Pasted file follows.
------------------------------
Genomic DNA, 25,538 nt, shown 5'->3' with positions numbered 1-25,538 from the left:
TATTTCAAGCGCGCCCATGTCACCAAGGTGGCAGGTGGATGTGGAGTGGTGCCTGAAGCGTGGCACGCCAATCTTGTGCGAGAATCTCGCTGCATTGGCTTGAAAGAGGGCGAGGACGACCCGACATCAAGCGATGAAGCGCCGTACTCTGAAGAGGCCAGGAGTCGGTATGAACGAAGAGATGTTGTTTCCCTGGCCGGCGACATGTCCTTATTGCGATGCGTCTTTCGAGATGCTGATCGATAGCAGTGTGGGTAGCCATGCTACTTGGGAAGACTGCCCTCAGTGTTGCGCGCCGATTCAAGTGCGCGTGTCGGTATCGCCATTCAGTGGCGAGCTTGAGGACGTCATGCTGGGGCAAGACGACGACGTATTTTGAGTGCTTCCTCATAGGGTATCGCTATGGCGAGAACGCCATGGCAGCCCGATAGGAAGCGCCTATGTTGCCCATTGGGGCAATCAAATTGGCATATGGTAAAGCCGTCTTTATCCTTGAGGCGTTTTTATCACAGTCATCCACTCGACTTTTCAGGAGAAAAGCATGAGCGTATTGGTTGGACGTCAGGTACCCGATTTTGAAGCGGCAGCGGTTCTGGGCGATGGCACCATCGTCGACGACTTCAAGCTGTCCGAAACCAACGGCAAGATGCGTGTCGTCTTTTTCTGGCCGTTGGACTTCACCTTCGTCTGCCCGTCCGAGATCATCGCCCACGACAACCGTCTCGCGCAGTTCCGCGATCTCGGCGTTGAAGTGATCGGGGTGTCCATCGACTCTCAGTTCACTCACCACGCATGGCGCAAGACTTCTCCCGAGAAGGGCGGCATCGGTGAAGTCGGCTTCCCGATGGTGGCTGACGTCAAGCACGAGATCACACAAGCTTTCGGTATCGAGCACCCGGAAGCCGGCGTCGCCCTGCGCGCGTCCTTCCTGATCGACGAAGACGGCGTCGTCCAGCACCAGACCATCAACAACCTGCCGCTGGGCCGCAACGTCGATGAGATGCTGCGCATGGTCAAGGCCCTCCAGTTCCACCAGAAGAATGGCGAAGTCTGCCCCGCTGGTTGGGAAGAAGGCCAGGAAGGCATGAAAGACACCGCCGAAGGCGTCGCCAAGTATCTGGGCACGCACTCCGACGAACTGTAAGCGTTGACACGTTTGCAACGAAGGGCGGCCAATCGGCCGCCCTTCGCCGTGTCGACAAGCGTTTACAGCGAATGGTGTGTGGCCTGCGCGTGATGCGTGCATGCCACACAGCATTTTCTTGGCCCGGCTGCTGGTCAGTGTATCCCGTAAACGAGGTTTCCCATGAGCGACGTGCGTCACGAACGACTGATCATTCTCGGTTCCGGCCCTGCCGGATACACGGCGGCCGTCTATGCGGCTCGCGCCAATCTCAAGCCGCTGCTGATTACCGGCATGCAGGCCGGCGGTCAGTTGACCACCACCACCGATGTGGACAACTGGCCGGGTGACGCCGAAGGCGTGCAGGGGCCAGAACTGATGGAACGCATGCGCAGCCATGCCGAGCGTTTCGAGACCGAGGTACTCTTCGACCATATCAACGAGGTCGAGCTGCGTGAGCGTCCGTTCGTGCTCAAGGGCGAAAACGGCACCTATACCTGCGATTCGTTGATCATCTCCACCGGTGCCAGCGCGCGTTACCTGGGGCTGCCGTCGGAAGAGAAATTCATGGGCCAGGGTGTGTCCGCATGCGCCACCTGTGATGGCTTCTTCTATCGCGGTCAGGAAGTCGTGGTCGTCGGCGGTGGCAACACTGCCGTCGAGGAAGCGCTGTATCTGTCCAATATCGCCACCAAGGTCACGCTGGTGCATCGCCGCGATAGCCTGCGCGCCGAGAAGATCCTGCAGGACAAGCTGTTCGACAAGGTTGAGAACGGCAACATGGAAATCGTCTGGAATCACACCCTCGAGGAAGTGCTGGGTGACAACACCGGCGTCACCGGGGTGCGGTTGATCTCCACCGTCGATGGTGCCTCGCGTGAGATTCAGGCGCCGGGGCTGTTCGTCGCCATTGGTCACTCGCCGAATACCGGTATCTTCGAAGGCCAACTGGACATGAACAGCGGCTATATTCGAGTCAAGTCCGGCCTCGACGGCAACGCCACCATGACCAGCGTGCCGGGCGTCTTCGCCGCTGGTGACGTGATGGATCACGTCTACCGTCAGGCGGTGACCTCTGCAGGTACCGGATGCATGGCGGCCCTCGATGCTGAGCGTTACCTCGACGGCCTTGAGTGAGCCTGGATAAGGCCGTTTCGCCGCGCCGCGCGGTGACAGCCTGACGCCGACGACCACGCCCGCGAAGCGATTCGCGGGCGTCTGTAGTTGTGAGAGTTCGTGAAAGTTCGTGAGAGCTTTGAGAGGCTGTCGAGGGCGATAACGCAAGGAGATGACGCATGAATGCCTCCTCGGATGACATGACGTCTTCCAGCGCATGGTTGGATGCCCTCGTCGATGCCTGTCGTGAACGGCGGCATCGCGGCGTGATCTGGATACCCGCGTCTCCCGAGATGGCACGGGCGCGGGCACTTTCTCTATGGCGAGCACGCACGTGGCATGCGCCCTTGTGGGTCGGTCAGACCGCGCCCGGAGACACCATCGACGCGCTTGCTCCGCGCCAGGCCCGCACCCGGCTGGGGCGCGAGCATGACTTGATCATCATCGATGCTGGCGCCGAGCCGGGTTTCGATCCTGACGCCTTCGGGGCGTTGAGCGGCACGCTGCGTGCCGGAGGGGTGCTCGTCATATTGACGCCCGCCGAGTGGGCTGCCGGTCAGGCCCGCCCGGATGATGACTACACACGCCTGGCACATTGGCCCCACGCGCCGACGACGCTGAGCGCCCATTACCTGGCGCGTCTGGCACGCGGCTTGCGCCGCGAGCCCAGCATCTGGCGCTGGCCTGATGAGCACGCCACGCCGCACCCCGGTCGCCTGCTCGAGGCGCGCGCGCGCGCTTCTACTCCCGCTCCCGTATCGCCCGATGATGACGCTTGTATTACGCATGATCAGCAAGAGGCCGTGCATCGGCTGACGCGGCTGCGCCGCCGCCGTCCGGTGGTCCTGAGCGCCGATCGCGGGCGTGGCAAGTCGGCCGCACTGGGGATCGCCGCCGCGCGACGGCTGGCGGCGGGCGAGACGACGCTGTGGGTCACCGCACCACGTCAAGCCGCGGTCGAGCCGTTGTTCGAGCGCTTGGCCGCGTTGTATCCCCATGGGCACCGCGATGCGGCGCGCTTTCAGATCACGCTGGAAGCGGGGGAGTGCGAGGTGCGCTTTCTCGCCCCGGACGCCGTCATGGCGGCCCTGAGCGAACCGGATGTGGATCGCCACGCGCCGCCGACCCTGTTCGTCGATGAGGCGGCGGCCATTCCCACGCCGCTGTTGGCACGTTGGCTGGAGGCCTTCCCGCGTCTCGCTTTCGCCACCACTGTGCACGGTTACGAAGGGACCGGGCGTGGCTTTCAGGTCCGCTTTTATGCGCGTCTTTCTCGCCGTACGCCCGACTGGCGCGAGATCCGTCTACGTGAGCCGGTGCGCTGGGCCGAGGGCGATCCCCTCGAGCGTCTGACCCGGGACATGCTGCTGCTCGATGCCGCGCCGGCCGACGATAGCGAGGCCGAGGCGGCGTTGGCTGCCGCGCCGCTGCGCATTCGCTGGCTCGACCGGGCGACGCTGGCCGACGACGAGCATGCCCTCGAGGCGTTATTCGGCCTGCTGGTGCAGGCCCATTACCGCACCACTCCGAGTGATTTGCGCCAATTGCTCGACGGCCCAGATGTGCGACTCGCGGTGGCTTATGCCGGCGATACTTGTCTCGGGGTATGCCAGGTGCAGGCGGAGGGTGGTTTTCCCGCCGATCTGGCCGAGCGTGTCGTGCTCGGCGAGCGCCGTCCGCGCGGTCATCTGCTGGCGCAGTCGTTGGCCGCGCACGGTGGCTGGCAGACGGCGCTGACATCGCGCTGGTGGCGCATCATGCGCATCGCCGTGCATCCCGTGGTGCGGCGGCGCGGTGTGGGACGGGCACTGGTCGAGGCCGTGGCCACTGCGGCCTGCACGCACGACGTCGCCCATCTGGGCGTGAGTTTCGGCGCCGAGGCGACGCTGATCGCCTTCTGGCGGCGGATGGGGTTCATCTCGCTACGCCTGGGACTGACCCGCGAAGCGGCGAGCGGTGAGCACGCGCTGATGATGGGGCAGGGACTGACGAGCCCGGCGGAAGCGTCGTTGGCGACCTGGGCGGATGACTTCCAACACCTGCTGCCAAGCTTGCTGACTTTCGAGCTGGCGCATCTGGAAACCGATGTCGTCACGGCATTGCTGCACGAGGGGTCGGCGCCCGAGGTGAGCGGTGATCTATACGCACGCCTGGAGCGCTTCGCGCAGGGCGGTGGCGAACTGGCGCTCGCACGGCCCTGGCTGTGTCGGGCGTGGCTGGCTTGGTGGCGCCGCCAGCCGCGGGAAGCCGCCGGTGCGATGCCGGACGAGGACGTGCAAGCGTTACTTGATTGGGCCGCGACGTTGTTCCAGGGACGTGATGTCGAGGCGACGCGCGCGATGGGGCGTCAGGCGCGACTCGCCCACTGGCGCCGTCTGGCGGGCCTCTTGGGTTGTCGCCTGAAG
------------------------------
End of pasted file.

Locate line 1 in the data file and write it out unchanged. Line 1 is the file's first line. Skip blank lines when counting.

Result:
Genomic DNA, 25,538 nt, shown 5'->3' with positions numbered 1-25,538 from the left: